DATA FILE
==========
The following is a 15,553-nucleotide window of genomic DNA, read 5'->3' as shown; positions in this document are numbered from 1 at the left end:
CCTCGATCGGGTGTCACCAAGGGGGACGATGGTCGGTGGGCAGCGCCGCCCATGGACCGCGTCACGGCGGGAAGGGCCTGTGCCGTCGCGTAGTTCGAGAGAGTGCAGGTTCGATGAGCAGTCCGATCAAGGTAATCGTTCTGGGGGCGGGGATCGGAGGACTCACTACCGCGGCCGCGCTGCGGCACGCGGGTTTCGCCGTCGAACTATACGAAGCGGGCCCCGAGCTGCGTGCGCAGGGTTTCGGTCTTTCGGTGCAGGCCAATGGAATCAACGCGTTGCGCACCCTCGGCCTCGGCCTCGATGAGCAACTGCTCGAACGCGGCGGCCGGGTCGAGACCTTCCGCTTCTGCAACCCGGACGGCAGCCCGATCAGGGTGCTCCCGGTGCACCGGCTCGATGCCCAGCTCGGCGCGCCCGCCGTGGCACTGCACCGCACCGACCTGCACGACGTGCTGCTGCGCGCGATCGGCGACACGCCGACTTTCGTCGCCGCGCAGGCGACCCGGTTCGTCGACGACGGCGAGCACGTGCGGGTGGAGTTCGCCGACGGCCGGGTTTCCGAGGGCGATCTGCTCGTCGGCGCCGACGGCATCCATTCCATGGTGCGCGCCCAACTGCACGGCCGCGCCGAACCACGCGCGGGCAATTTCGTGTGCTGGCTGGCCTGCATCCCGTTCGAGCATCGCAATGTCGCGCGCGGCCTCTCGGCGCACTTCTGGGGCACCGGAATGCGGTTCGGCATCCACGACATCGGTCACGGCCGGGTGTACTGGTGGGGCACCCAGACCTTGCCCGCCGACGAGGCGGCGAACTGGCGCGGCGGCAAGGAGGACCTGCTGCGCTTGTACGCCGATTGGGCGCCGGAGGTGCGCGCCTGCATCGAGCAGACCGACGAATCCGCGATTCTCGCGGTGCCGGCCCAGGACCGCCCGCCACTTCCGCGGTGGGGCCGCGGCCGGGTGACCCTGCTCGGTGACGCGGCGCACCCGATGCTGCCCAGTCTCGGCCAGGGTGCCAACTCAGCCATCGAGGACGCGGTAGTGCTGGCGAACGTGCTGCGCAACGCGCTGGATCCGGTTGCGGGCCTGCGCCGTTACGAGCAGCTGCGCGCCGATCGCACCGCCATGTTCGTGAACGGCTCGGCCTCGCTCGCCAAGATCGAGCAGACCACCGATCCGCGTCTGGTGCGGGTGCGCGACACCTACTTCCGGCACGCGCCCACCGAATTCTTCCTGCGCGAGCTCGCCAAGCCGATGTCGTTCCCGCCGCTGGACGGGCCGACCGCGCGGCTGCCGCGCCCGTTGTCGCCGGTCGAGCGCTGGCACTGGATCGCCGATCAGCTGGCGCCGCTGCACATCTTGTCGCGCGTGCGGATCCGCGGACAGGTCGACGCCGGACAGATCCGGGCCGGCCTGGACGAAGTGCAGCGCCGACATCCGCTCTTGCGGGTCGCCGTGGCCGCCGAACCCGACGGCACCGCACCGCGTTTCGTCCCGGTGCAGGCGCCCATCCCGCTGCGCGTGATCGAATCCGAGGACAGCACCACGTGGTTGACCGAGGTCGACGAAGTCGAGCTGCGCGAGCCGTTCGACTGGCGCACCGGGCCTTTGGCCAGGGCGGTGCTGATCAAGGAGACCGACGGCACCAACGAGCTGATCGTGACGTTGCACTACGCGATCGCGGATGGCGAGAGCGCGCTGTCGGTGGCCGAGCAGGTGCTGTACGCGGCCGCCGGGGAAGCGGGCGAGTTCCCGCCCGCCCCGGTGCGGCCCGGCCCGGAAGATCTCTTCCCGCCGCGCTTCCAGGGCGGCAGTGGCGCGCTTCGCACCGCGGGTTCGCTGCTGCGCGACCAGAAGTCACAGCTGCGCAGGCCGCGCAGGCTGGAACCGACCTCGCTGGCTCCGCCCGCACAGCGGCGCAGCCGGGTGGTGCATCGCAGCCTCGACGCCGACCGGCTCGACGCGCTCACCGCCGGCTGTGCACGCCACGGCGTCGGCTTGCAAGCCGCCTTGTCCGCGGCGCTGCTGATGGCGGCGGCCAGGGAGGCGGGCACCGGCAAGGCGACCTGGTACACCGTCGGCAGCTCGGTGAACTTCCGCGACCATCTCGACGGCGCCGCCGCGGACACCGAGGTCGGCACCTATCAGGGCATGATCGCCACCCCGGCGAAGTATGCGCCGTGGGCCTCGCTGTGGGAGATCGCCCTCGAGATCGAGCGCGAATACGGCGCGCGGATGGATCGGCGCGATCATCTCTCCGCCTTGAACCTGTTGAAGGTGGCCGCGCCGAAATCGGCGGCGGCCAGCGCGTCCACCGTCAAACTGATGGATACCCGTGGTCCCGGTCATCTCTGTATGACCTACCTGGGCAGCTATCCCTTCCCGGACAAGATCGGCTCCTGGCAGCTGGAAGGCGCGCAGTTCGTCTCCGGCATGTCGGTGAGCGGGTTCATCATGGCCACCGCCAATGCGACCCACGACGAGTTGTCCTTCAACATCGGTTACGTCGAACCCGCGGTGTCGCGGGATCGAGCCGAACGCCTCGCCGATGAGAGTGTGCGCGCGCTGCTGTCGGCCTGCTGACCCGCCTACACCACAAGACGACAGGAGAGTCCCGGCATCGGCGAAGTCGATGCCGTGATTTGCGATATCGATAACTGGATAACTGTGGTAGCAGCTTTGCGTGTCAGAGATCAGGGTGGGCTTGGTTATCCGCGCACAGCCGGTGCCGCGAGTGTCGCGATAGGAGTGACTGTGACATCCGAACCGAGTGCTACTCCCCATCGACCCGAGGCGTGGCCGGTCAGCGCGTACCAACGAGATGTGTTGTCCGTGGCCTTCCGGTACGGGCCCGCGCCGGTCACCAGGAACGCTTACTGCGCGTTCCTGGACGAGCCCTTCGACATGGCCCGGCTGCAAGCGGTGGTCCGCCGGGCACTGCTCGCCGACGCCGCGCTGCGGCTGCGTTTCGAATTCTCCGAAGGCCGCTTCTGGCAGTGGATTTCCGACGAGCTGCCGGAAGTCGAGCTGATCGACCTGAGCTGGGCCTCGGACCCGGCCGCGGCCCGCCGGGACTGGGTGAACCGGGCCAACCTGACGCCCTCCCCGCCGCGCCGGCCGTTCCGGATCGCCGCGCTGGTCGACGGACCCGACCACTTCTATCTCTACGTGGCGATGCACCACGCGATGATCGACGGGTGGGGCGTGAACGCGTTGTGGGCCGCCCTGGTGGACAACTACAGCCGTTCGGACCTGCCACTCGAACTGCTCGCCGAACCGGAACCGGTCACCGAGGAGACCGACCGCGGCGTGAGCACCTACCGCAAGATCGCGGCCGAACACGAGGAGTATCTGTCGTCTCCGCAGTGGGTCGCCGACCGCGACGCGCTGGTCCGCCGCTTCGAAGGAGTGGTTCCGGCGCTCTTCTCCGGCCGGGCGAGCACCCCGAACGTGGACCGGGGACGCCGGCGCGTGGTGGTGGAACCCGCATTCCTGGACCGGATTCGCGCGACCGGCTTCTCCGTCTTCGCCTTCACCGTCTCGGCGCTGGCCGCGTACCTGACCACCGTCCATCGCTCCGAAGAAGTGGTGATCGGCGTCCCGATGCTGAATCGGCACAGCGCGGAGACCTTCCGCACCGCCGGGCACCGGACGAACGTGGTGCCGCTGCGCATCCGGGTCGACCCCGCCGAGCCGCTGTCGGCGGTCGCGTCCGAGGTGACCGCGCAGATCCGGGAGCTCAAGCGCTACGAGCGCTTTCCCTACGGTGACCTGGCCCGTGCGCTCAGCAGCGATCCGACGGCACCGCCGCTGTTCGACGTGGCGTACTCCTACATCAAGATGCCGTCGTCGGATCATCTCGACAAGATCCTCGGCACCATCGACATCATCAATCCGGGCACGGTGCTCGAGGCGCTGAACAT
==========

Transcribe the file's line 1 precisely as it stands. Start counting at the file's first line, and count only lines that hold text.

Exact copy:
The following is a 15,553-nucleotide window of genomic DNA, read 5'->3' as shown; positions in this document are numbered from 1 at the left end: